The final weekend featured cabaret performances by Betty Buckley and two evenings when junior fellows of the Cabaret and Performance conference stepped up to an open mic and show their stuff.
Leading up to these final showcases have been performances of fledgling plays by Halley Feiffer, Mike Lew, Lindsey Ferrentino, David Mitchell Robinson and A. Rey Pamatmat; as well as musicals by Julia Gytri, Avi Amon and Jim and Ruth Bauer.
Those artists may not be household names, but they may become more familiar in years to come. For past “unknowns” who have seen their work developed at the O’Neill in the past have included John Guare, Israel Horovitz, Martin Sherman, Christopher Durang, Wendy Wasserstein, Ted Tally, Doug Wright, Maury Yeston, Robert Lopez, Jeff Marx, Lin-Manuel Miranda and August Wilson.
The O'Neill Center was founded in 1964 by George C. White and is made up of six programs, of which the Playwrights Conference is the most famous. Hundreds of plays have been read, workshopped and revised on the center's Waterbury grounds since then. Long before A Chorus Line made the method of “workshopping” a theatre work commonplace, the O'Neill pioneered the notion of play development and stage readings as tools for new plays and musicals to mature.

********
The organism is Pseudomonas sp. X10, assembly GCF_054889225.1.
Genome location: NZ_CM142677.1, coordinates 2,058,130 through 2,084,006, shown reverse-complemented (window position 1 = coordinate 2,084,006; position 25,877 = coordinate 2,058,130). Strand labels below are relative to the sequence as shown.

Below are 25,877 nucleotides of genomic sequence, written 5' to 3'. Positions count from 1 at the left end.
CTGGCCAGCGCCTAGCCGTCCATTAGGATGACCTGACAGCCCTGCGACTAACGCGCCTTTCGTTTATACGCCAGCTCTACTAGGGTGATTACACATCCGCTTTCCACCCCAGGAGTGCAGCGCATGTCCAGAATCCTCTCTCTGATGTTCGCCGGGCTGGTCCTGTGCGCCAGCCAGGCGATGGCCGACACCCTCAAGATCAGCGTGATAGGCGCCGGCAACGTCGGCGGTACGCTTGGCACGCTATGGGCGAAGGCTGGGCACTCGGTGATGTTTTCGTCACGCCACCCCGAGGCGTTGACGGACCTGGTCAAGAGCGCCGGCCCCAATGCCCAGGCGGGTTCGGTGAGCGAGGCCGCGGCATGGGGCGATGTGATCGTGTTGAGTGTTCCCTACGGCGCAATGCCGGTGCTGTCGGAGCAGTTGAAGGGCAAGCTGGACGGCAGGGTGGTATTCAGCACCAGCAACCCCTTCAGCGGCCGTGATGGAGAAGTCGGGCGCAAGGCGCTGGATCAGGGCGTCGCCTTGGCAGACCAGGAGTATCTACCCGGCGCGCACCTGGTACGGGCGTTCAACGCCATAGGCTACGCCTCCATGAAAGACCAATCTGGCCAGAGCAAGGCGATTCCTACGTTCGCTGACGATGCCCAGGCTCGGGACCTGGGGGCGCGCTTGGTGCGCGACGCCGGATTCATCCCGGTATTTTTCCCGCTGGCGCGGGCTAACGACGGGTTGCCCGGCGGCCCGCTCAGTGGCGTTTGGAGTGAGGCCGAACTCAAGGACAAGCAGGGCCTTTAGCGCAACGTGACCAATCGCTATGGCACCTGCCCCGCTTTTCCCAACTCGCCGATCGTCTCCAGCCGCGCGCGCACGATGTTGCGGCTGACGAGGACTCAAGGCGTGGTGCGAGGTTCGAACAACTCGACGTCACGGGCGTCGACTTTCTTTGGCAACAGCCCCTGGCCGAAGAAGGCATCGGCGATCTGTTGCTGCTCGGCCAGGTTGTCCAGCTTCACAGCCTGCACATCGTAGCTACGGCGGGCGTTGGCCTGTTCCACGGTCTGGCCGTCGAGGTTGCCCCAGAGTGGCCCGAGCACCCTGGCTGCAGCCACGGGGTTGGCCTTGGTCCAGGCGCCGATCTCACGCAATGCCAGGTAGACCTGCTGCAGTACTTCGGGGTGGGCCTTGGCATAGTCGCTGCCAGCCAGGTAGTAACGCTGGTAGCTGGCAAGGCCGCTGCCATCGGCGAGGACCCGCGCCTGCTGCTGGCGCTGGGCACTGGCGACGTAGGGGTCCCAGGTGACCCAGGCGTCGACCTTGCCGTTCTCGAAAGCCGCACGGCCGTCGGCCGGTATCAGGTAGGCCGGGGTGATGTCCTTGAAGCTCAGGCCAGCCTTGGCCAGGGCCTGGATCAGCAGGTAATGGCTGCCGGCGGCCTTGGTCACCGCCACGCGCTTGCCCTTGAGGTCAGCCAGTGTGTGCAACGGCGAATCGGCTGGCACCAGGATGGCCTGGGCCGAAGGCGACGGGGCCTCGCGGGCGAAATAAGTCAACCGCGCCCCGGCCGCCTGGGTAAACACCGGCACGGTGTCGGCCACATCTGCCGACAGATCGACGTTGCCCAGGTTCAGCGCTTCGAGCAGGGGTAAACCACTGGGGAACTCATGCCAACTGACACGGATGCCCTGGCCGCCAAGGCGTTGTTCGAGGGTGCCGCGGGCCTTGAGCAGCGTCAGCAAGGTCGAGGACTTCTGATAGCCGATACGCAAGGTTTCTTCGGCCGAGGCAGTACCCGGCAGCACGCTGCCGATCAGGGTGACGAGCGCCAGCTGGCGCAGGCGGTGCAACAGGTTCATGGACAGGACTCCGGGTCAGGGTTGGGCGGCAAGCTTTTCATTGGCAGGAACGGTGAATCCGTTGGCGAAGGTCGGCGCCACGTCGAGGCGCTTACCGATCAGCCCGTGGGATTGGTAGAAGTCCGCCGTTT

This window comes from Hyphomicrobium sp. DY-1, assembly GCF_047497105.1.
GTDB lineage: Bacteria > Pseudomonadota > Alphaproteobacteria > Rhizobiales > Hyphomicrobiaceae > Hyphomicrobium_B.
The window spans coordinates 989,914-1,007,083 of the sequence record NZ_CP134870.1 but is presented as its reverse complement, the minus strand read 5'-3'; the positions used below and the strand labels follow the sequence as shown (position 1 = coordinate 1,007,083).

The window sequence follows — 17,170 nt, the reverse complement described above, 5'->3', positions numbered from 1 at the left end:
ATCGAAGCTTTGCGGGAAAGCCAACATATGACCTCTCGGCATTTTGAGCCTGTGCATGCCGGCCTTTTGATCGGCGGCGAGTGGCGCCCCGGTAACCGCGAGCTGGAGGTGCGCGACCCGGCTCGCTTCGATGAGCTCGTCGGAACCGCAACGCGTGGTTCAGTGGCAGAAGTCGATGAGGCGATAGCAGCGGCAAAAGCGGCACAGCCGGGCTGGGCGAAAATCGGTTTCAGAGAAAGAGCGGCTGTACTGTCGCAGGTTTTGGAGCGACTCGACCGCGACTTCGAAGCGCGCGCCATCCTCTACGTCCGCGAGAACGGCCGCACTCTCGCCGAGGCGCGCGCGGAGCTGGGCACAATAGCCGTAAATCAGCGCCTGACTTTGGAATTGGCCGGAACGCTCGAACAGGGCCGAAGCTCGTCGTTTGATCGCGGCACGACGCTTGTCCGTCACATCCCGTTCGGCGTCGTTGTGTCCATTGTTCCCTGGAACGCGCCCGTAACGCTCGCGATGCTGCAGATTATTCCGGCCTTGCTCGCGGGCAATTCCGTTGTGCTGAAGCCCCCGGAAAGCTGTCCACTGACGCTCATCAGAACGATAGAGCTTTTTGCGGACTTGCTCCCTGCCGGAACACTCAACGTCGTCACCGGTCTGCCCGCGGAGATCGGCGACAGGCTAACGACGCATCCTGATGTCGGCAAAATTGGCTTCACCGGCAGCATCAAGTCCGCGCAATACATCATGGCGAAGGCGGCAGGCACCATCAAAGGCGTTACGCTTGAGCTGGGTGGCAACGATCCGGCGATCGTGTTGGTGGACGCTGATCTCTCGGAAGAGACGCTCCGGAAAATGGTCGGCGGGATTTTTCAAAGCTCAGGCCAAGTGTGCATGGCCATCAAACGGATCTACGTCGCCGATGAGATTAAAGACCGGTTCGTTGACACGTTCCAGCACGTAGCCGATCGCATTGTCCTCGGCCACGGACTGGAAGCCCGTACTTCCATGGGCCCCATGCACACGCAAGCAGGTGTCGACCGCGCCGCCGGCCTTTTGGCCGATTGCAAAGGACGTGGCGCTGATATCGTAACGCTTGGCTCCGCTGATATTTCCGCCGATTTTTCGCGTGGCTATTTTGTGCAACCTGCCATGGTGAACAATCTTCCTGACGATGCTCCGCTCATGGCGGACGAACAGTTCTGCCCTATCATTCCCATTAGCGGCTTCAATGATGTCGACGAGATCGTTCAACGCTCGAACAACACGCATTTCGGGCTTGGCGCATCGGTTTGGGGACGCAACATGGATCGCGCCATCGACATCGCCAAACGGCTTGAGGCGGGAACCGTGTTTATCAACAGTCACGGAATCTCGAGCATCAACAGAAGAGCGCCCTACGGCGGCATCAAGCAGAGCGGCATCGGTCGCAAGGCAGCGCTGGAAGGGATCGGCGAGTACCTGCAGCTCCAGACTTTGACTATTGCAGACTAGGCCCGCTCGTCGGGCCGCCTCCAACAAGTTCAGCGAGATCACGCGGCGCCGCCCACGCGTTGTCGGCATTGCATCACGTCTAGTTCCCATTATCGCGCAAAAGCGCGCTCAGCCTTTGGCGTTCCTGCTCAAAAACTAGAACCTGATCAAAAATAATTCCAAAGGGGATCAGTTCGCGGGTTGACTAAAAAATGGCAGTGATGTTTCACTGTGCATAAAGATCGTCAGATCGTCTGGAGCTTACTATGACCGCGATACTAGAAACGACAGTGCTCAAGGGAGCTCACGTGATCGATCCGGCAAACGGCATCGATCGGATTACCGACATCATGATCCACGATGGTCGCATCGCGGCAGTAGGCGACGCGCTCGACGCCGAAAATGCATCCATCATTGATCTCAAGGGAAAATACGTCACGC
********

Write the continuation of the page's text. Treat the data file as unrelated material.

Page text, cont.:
Unlike most major American nonprofit theatres, the O’Neill has a policy of open submissions: Any playwright or composer can send their work and have a hope of its being given an airing.
The Playwrights Conference was the first operation to be set up in a collection of old buildings along the Long Island South that had been slated for demolition by Waterbury before White — a drama student from Yale and a native of the town — saved them. It has been followed by many other enterprises.
|1 | 2 | 3 Next|